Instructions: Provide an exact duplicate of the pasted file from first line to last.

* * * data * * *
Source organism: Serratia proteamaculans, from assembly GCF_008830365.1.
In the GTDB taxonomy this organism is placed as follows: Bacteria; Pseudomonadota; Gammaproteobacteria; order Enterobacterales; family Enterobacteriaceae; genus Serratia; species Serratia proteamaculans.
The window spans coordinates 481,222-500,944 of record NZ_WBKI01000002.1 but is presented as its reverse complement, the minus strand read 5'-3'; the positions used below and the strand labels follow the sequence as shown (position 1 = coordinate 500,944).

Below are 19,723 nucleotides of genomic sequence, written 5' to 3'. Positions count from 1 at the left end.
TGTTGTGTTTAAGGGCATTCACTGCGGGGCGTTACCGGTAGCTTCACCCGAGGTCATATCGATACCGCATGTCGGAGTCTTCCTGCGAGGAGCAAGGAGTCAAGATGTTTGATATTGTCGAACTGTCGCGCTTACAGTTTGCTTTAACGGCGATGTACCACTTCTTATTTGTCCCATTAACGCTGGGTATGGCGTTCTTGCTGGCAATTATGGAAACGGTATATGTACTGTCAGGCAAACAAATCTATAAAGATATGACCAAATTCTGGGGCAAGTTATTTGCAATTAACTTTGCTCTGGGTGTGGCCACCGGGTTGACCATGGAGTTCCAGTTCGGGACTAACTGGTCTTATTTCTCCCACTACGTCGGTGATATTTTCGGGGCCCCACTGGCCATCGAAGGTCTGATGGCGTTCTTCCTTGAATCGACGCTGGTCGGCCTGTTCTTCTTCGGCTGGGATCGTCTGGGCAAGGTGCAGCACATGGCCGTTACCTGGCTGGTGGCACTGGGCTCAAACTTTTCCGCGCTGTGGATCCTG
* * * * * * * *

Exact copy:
Source organism: Serratia proteamaculans, from assembly GCF_008830365.1.
In the GTDB taxonomy this organism is placed as follows: Bacteria; Pseudomonadota; Gammaproteobacteria; order Enterobacterales; family Enterobacteriaceae; genus Serratia; species Serratia proteamaculans.
The window spans coordinates 481,222-500,944 of record NZ_WBKI01000002.1 but is presented as its reverse complement, the minus strand read 5'-3'; the positions used below and the strand labels follow the sequence as shown (position 1 = coordinate 500,944).

Below are 19,723 nucleotides of genomic sequence, written 5' to 3'. Positions count from 1 at the left end.
TGTTGTGTTTAAGGGCATTCACTGCGGGGCGTTACCGGTAGCTTCACCCGAGGTCATATCGATACCGCATGTCGGAGTCTTCCTGCGAGGAGCAAGGAGTCAAGATGTTTGATATTGTCGAACTGTCGCGCTTACAGTTTGCTTTAACGGCGATGTACCACTTCTTATTTGTCCCATTAACGCTGGGTATGGCGTTCTTGCTGGCAATTATGGAAACGGTATATGTACTGTCAGGCAAACAAATCTATAAAGATATGACCAAATTCTGGGGCAAGTTATTTGCAATTAACTTTGCTCTGGGTGTGGCCACCGGGTTGACCATGGAGTTCCAGTTCGGGACTAACTGGTCTTATTTCTCCCACTACGTCGGTGATATTTTCGGGGCCCCACTGGCCATCGAAGGTCTGATGGCGTTCTTCCTTGAATCGACGCTGGTCGGCCTGTTCTTCTTCGGCTGGGATCGTCTGGGCAAGGTGCAGCACATGGCCGTTACCTGGCTGGTGGCACTGGGCTCAAACTTTTCCGCGCTGTGGATCCTG